The meetings are held every Wednesday, and participants include the Sheriff's Office, municipal police departments from Aberdeen, Bel Air and Havre de Grace, the Maryland State Police, the Maryland Transportation Authority Police, the Harford County Health Department and the Harford County Liquor Control Board.

The information on the gang is also distributed via police intelligence reports.

"All of our people are very well in tune with this Felony Lane Gang-type of activity," Davis said.

Davis said Georgiades began to conduct a more in-depth investigation when he saw the signs of the Felony Lane Gang, and he also learned through his investigation that Dupuis had tried, unsuccessfully, to cash a check at a nearby bank.

"The bank did a very good job of not allowing her to cash a check," Davis said.

Dupuis, Lowe and Barnes each face charges of theft, receiving a lost credit card, altering physical evidence, possession of burglary tools, rogue and vagabond and identity theft, and Dupuis faces additional charges of identity theft, forgery of private documents and attempted theft for trying to cash the stolen check.

All three have been released on bail, and they have trials scheduled for August in Harford County District Court.

A fourth suspect in local Felony Lane Gang activity, Kristen Townsend, 34, of Davie, Fla., was arrested June 18 in Anne Arundel County by the Harford County Sheriff's Office with assistance from Anne Arundel County Police and Maryland National Capital Park Police, according to a police statement of charges.

The Harford Sheriff's Office suspected Townsend of cashing $2,924 worth of checks at three bank branches in Montgomery and Prince George's counties using a Maryland driver's license taken from a woman's vehicle while it was parked at the North Harford Swim Club on June 7.

The woman's vehicle was one of four broken into in the swim club lot. The checks had been taken from another victim, and police began to zero in on Townsend after she tried and failed to cash a fourth check at a bank branch in Columbia.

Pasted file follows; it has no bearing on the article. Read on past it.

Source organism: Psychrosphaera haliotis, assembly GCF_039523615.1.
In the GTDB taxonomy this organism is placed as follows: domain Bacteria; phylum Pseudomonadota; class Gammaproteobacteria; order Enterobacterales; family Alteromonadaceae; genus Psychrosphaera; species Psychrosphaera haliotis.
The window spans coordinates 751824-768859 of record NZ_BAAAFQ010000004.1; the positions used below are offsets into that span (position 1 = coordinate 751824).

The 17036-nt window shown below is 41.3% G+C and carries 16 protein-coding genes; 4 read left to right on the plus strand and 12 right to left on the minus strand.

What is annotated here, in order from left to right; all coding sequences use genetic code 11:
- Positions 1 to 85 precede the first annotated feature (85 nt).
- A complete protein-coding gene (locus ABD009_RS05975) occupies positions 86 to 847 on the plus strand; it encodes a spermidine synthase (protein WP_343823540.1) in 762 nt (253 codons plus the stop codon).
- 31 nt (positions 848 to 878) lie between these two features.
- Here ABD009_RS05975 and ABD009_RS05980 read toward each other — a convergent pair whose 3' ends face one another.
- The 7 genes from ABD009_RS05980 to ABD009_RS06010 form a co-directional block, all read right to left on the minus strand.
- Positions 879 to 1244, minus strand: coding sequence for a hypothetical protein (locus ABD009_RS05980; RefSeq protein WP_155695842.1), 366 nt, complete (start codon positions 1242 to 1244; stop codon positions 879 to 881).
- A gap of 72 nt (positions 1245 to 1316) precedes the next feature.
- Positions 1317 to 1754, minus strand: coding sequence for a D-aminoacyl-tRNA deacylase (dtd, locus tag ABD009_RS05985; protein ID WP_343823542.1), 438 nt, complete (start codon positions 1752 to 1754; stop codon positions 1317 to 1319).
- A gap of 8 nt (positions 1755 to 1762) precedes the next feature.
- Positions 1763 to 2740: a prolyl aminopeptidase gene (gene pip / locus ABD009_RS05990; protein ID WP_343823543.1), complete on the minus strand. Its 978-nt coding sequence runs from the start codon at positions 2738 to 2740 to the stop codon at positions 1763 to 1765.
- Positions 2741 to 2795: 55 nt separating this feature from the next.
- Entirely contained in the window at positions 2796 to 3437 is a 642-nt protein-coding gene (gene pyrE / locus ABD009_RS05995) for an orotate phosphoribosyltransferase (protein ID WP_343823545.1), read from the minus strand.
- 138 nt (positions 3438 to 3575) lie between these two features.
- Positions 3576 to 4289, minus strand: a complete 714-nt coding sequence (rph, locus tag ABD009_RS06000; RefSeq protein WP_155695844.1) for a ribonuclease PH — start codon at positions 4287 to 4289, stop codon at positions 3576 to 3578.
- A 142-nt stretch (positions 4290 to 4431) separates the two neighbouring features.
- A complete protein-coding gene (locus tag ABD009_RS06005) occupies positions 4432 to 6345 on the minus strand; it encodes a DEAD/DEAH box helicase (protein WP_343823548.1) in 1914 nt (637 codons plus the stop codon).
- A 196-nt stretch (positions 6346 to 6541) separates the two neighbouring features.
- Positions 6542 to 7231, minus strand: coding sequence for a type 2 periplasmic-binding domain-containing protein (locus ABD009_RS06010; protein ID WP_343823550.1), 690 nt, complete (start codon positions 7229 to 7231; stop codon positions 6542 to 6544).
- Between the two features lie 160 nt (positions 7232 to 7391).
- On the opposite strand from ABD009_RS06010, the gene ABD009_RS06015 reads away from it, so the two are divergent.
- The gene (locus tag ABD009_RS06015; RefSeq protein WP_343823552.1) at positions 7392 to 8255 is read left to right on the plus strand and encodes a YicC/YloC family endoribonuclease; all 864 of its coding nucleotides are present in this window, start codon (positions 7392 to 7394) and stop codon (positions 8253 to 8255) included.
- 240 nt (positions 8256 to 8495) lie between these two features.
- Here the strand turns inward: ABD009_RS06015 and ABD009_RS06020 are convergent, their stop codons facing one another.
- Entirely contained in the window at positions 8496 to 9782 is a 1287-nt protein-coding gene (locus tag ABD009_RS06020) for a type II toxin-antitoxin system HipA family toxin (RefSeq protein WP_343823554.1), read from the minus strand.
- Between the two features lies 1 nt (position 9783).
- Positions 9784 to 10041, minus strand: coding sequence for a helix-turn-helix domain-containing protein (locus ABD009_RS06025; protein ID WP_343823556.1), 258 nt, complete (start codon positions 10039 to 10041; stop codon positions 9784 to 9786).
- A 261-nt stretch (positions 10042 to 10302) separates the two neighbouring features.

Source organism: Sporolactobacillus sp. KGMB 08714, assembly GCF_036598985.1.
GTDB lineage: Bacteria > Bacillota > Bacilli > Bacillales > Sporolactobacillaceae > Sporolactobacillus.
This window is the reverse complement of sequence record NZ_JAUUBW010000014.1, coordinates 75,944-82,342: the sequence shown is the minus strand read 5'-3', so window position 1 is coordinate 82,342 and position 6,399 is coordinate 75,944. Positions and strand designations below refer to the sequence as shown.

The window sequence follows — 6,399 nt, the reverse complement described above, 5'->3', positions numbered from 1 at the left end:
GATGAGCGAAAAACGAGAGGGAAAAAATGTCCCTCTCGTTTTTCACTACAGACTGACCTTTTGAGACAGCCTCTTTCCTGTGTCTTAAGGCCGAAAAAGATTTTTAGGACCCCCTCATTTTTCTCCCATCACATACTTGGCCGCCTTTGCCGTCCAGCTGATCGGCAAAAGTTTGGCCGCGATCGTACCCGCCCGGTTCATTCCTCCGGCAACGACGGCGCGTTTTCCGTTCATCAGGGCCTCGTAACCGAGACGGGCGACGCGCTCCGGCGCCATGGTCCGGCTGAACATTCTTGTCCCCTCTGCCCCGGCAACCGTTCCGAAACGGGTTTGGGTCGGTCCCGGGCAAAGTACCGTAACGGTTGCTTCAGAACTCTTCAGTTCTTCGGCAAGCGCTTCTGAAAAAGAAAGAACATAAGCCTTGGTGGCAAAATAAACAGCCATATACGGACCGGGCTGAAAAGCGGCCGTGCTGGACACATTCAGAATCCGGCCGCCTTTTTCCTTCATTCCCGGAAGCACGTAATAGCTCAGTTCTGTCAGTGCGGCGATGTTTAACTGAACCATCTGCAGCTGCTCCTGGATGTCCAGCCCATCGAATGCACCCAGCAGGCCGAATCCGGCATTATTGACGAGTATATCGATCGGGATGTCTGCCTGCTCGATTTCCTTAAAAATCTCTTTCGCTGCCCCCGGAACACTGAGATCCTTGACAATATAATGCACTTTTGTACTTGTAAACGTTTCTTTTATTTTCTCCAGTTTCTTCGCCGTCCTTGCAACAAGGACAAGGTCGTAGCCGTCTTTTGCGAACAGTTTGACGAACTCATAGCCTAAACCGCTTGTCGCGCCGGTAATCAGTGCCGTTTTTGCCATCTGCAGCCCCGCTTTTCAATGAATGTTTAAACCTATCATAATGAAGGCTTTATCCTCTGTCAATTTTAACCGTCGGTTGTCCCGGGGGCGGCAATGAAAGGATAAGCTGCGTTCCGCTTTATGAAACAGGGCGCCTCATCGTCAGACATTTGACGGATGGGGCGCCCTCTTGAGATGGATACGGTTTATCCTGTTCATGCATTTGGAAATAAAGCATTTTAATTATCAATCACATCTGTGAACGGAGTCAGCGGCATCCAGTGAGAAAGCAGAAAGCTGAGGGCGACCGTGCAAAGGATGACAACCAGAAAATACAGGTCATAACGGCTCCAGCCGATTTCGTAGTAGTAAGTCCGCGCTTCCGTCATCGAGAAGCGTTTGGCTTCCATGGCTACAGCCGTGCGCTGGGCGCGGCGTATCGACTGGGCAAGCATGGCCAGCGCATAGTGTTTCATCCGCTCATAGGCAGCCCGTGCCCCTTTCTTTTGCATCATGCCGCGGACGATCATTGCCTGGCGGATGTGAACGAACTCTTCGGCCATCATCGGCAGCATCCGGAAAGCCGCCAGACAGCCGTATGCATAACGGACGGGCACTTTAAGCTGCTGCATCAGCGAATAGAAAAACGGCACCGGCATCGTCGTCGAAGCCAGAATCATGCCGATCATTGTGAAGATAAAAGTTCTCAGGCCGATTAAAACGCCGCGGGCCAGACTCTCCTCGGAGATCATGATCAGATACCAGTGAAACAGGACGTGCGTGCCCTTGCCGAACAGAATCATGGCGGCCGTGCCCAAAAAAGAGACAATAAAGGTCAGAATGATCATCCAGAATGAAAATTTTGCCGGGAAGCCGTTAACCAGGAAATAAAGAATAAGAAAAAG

Police caught up with her in Anne Arundel County, and she initially provided the driver's license of a Georgia woman as identification. She gave her real name and residence while she was being taken to the Harford County Detention Center, according to the statement of charges.

Townsend has been charged with five counts of theft using a fraudulent identity, fraud to avoid prosecution, three counts of issuing a false document and two counts of theft, according to online court records.

Court records also indicate she remains in the Harford County Detention Center on $75,000 bond.

Davis said an "ad-hoc" task force, headquartered in Indiana, has been set up among the various local and state investigators of the Felony Lane Gang to share information. He said there has also been preliminary discussion of federal charges against gang members who have been arrested.

Gahler said Harford County still experiences "crimes of opportunity," as thieves break into vehicles where valuables such as electronics or purses are visible.

He said community policing officers will be placing cling stickers on vehicles that are in "trouble spots" known for criminal activity that include a checklist of anything that would make the vehicle attractive to a thief, such as an unlocked door or valuables that are in plain view.


Signs will also be posted at parking lots along the Ma and Pa Trail encouraging visitors to lock their vehicles, take their keys and not leave any valuables in sight.

"When I give my talks, I tell [people] they're going to get victimized twice." Gahler said. "They're going to get victimized once by the act of somebody breaking into their car and stealing their valuables, and they're going to get victimized the second time when they're able to get into their checkbooks and their bank accounts, or their credit cards."